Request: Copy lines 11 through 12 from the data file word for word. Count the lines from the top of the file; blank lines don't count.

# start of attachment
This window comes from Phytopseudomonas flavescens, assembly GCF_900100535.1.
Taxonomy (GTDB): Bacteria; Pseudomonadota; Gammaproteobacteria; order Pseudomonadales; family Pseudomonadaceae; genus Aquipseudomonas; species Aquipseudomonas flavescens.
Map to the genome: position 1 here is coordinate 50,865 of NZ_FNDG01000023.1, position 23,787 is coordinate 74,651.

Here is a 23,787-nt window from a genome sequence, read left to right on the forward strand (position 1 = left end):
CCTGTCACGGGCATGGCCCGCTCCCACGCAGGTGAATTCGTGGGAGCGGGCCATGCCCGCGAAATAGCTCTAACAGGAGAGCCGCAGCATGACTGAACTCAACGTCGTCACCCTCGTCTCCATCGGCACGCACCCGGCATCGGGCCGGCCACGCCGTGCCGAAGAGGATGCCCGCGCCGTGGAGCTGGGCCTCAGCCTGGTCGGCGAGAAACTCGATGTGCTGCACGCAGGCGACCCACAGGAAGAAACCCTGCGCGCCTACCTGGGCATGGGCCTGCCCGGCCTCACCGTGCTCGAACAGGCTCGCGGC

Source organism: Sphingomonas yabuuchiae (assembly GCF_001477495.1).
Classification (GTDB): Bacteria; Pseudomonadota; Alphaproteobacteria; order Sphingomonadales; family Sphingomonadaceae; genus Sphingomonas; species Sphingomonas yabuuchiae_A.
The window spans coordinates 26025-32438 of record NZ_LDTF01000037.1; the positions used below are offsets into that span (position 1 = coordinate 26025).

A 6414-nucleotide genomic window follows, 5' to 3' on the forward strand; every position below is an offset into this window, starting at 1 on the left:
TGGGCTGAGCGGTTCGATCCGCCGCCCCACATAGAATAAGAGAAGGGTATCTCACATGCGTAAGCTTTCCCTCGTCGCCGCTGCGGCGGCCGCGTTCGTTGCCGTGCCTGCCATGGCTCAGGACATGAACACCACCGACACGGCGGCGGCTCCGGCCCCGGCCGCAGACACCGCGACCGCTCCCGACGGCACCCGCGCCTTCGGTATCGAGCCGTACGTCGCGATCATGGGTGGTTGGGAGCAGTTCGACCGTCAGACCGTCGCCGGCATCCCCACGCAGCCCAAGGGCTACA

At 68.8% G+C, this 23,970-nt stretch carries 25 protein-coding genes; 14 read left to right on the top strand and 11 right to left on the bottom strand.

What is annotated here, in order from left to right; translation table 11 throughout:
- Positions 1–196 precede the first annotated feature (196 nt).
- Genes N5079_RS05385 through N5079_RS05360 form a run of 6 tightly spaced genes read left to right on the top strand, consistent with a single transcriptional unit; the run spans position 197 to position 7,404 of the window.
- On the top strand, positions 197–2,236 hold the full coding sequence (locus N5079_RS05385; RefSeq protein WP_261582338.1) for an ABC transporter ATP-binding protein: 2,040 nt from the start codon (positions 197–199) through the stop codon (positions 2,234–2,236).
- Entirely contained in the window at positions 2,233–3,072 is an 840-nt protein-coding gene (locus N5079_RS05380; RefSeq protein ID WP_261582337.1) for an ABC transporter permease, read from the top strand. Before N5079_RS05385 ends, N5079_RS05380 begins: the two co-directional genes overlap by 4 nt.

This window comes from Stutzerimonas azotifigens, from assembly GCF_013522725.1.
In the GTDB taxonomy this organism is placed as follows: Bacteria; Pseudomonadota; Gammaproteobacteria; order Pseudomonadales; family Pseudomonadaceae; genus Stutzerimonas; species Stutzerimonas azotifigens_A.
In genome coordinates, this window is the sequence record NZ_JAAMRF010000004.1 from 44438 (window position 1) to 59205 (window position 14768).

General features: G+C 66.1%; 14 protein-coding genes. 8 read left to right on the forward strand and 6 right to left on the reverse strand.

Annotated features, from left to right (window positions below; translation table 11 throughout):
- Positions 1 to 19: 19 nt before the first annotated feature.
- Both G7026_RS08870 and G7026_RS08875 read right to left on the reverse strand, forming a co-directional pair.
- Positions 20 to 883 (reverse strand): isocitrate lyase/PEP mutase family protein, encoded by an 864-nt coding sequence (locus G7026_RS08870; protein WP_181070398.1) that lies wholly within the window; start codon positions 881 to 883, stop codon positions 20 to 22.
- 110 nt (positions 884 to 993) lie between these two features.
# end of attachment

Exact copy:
At 68.8% G+C, this 23,970-nt stretch carries 25 protein-coding genes; 14 read left to right on the top strand and 11 right to left on the bottom strand.

What is annotated here, in order from left to right; translation table 11 throughout: